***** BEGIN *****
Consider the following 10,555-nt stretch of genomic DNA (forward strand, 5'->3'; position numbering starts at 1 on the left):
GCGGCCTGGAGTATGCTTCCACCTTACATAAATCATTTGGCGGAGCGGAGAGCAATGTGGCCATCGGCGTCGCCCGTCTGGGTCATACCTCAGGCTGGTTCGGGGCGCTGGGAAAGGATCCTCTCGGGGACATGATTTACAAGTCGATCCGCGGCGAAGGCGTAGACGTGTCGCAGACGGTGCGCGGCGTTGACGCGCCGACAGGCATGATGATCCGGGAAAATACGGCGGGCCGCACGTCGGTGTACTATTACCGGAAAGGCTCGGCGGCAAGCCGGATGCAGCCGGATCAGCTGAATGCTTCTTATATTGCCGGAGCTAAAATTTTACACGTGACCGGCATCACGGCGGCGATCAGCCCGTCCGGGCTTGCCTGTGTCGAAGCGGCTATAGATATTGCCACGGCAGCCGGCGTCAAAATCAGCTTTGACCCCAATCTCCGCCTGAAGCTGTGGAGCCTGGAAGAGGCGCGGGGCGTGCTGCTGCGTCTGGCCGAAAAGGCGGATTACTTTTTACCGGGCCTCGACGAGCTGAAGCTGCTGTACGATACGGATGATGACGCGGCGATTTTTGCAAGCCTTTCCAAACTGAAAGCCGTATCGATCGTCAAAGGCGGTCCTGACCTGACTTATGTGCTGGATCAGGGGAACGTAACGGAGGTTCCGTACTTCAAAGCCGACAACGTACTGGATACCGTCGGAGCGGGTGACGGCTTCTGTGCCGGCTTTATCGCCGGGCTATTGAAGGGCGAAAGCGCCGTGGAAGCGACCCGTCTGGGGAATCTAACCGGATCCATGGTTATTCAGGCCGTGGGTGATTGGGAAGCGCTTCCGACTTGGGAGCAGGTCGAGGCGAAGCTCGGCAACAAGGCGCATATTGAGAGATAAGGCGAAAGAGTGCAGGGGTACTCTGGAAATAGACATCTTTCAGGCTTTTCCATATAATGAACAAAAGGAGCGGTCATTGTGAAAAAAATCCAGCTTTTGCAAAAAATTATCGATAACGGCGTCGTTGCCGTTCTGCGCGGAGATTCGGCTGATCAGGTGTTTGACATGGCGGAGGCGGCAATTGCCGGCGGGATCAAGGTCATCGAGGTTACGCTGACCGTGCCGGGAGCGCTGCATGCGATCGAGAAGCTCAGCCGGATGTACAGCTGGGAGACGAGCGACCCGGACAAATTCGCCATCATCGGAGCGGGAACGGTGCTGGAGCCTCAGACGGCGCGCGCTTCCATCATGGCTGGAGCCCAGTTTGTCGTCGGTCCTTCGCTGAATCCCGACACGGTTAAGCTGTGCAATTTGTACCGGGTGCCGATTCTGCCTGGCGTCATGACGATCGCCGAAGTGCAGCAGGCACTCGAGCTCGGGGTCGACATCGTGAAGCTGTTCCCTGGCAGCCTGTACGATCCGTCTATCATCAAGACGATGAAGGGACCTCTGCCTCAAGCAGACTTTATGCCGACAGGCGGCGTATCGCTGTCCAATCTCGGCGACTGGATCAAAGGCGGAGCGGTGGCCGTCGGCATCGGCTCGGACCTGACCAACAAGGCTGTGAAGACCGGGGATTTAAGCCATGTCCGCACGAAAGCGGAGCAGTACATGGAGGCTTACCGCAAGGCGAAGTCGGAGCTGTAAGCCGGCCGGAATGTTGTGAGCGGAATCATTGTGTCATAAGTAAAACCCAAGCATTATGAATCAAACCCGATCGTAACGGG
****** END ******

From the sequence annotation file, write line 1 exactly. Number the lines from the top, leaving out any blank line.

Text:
Consider the following 10,555-nt stretch of genomic DNA (forward strand, 5'->3'; position numbering starts at 1 on the left):